Occupy, direct democracy and socialism
Despite constant harassment from Brisbane City Council and the Queensland government and despite slander and misinformation from the corporate media, Occupy Brisbane has maintained a constant presence in Brisbane’s public spaces since October 15. The occupation has challenged corporate greed and the undemocratic power that corporations and their capitalist owners wield over the majority of the world’s population. The occupiers have been pushed around, but are providing hope and an example for a better future for the working class.
Occupy Brisbane has held daily general assemblies that show how ordinary people, even under immense pressure, can take democratic control of their lives. In the space of just days, people with no previous political or public speaking experience feel confident enough to stand up in front of dozens of people and voice their opinions. This phenomenon is certainly assisted by the fact that meetings held at the occupation aren’t constrained by the time limits that normally occur when campaign meetings are held in a hall.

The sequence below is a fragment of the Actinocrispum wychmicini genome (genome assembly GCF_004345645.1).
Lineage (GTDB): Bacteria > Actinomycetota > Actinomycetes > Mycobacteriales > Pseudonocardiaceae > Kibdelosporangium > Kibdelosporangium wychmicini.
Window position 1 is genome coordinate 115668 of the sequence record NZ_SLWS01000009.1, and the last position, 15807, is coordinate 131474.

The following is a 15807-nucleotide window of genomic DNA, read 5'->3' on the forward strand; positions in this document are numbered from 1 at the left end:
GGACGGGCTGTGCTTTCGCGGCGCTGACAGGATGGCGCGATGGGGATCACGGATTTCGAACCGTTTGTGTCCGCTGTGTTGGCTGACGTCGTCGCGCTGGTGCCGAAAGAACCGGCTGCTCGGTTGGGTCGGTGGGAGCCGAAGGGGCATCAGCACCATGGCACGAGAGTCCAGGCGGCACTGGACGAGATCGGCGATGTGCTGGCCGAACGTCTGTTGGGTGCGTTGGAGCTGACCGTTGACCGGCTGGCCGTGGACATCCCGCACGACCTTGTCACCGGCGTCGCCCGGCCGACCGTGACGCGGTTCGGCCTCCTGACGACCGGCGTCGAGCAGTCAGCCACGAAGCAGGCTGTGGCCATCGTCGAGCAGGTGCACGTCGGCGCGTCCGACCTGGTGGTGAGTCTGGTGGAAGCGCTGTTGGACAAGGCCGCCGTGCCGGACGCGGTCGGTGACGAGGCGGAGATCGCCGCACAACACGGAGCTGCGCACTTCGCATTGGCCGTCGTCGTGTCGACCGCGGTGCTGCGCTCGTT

Occupy Brisbane at Post Office Square being evicted by police.
Threat of a good example
While detractors of the Occupy movement worldwide have tried to dismiss the movement as directionless, one of the movement’s key strengths and potential powers for change is its ability to provide people with the experience of genuine, participatory democracy. This threat of a good example is why the powers that be, the capitalist class and its agents, are so keen to crush the movement.